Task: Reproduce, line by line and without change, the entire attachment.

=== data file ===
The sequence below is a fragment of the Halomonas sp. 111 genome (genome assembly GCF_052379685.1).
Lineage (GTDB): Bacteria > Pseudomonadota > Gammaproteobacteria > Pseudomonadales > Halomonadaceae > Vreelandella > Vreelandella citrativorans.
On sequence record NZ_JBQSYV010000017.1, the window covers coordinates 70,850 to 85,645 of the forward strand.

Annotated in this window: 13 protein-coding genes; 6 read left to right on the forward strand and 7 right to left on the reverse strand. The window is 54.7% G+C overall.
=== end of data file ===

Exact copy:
The sequence below is a fragment of the Halomonas sp. 111 genome (genome assembly GCF_052379685.1).
Lineage (GTDB): Bacteria > Pseudomonadota > Gammaproteobacteria > Pseudomonadales > Halomonadaceae > Vreelandella > Vreelandella citrativorans.
On sequence record NZ_JBQSYV010000017.1, the window covers coordinates 70,850 to 85,645 of the forward strand.

Annotated in this window: 13 protein-coding genes; 6 read left to right on the forward strand and 7 right to left on the reverse strand. The window is 54.7% G+C overall.